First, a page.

FACULTY PROFILE Jordan Paradise
Research with impact
As a Georgia Reithal Professor of Law and member of the Beazley Institute for Health Law and Policy, Paradise’s research interests span innovation and FDA regulation in the areas of precision medicine, gene editing, and biosimilar biologics.
Why is the intersection of law and life sciences such an important, emerging field?
Life science law is really a spectrum of legal issues spanning the life cycle of health care and medical products. It starts with scientific research and innovation leading into product development, clinical trials, regulatory approval, and eventual consumer and professional use on the market. Legal topics in the life science realm are wide-ranging: contracts and transactional law, intellectual property, privacy law, product liability law, human subjects research protections, and regulatory review and approval, to name a few.
How did you become interested in life sciences?
I was a student and tech assistant in a neuroscience laboratory during my undergraduate studies and prior to entering law school. I began to understand the complexity of standards and regulations that applied to the research setting, and how intellectual property and technology transfer considerations were drivers of commercial development of medical products.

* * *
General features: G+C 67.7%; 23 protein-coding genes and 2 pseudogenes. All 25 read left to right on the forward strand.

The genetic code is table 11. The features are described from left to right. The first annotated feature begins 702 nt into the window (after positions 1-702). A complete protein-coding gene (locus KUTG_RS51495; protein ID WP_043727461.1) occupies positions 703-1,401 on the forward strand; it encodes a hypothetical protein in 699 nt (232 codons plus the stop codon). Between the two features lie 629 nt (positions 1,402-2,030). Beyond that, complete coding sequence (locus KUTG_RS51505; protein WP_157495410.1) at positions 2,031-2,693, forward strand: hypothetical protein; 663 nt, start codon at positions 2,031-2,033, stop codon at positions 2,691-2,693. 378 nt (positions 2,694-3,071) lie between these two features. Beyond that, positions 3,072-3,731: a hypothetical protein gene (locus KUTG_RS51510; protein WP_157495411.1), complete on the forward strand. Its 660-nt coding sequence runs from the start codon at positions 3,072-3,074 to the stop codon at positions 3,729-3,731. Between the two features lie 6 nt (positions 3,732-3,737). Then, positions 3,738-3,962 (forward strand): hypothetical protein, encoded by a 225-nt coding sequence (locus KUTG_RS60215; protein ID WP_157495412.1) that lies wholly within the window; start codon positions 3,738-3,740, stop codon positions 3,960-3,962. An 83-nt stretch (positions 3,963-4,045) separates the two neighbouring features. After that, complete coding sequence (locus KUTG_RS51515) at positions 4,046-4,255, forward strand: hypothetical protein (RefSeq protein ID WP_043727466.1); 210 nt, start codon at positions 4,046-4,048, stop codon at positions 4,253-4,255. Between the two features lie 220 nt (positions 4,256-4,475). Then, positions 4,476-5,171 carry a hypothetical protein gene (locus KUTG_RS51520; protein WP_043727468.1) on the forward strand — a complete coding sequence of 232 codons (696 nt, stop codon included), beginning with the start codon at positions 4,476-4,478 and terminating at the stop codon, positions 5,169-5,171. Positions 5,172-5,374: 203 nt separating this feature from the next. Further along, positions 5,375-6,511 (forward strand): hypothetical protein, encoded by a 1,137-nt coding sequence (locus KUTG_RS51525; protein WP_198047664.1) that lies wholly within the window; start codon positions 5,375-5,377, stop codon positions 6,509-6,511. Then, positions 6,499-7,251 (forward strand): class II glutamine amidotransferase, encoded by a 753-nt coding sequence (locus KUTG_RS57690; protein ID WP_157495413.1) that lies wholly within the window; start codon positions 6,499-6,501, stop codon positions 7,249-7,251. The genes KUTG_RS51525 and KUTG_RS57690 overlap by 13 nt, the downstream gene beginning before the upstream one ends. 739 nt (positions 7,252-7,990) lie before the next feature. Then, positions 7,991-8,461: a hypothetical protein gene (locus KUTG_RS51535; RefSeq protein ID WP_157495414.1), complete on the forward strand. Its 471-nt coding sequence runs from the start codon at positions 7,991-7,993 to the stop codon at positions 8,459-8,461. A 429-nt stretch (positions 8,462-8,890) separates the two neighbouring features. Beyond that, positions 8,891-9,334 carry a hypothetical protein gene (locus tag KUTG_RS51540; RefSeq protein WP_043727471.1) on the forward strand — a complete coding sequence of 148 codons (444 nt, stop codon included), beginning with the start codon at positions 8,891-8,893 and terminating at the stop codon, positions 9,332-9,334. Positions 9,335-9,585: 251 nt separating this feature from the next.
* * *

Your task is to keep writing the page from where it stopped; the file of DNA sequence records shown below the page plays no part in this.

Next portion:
“We attract students from across the country and internationally, which provides a breadth of perspectives and fosters dynamic discussions within the classroom. ”
What do you like best about teaching at Loyola?
The amazing geographical location of the law school within the heart of Chicago and the diverse, talented student body drawn to Loyola. We attract students from across the country and internationally, which provides a breadth of perspectives and fosters dynamic discussions within the classroom.
Why is Loyola University Chicago a good choice for health law?
The Beazley Institute for Health Law and Policy supports a vast on-campus and online curriculum for JD students, as well as a large MJ and LLM student population. Students can write and edit for Annals of Health Law & the Life Sciences, participate in the Health Justice Project, attend symposia and events, and network with a vibrant community of health lawyers and health law students.
“Regulating Nanomedicine at the Food & Drug Administration,” 21(4) AMA Journal of Ethics E347 (2019).
This article surveys current law as applied to nanomedicine, identify FDA policy and initiatives to adapt regulatory strategies to nanotechnology innovation, discuss relevant nanomedicine products, and identify real-time and future challenges in regulation.